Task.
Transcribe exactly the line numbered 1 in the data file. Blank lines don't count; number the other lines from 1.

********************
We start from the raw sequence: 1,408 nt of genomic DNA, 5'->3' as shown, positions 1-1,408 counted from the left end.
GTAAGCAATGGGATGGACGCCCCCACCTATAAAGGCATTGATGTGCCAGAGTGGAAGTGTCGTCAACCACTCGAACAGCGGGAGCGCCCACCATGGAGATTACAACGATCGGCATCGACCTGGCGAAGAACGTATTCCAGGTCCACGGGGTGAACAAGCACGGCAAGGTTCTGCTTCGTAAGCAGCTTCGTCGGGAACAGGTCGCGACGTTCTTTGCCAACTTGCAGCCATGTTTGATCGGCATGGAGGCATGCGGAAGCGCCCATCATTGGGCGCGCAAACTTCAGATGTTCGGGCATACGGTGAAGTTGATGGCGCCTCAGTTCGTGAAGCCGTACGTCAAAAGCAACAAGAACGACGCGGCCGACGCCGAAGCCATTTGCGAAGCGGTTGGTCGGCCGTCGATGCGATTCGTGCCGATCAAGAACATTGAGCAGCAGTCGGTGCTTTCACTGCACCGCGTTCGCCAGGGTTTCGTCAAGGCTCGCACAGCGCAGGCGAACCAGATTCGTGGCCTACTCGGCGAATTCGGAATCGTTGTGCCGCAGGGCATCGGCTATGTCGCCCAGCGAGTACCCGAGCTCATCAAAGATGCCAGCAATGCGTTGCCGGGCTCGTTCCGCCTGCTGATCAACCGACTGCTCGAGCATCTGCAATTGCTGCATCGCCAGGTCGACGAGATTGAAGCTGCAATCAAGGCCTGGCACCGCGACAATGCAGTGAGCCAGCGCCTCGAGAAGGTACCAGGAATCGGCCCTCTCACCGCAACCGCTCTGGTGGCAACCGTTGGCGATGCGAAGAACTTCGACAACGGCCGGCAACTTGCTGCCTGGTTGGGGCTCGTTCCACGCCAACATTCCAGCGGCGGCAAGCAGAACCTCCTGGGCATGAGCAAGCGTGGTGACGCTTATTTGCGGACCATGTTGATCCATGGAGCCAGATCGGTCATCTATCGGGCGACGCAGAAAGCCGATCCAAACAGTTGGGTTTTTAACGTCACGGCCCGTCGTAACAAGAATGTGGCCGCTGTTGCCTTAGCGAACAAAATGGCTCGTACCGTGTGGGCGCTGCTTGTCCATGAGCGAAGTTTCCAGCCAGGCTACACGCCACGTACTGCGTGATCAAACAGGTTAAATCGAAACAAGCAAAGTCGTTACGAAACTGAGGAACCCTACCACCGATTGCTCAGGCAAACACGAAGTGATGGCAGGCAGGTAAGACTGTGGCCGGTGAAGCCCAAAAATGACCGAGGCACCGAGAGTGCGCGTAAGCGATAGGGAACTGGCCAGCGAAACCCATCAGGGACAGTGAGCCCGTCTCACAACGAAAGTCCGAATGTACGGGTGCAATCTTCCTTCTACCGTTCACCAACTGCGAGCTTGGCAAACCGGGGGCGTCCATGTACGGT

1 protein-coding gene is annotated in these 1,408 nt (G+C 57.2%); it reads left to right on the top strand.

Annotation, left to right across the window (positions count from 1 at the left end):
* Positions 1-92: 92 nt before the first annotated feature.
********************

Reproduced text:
We start from the raw sequence: 1,408 nt of genomic DNA, 5'->3' as shown, positions 1-1,408 counted from the left end.